Regardless of which end of the design spectrum you lean, always start with a template. If you are not fond of colorful designs or fancy formats, there is a basic, unadorned template you can use. If you are a fan of fun, frivolity, or fabulous, select one of many free template options found online to suit your theme or topic. Check out the different templates Ecampus has developed with college-specific themes. One of them might be a good fit for you.

Tip #2. Enter a unique title on each slide. Each slide in your presentation must have a unique title. This permits a screen reader to navigate easily from one slide to the next. What happens when you have segments of the presentation that require two or more slides to fully deliver the information? No problem! There are various ways to address this.

When several slides focus on a different aspect of the primary topic, use that in the title. For example, you are creating a presentation about Health and Wellness and have multiple slides on the topic of Cooking. You want to introduce the topic, describe meal preparation, and offer ideas for healthy snacks. Since these are three distinct subtopics, a good approach is to label the slides as Cooking: Overview, Cooking: Meal Preparation, and Cooking: Healthy Snacks. Repeating the main topic in the title helps the learner connect each segment but still delineates separate subtopics.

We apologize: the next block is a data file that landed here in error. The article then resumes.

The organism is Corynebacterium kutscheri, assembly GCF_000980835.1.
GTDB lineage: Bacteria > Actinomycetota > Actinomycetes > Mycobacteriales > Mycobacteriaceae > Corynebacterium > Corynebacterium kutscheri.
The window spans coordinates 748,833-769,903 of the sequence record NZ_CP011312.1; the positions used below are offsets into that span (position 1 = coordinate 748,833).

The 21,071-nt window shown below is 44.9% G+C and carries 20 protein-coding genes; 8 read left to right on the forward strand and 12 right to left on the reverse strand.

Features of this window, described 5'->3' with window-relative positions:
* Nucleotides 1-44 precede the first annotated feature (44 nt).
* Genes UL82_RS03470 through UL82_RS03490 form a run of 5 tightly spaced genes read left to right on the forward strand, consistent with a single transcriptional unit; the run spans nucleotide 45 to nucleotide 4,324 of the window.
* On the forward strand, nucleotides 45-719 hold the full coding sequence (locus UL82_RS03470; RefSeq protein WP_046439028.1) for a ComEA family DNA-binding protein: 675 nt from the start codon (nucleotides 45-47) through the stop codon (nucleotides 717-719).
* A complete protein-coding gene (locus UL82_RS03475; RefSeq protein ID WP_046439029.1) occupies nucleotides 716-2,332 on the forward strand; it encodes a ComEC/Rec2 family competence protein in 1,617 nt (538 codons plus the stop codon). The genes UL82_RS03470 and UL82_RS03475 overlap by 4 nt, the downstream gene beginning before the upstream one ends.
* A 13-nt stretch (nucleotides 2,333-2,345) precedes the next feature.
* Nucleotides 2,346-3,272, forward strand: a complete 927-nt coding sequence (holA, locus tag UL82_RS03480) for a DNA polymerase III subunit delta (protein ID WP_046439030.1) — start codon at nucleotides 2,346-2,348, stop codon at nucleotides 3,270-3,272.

If the subject matter does not neatly break into clear subgroups, it is fine to use a sequential number, such as Cooking Part 1, Cooking Part 2, etc. Since most creators develop a presentation’s content, sequence, and flow thoughtfully and logically, if you take a moment to consider why you grouped together specific ideas, the unique titles will likely emerge.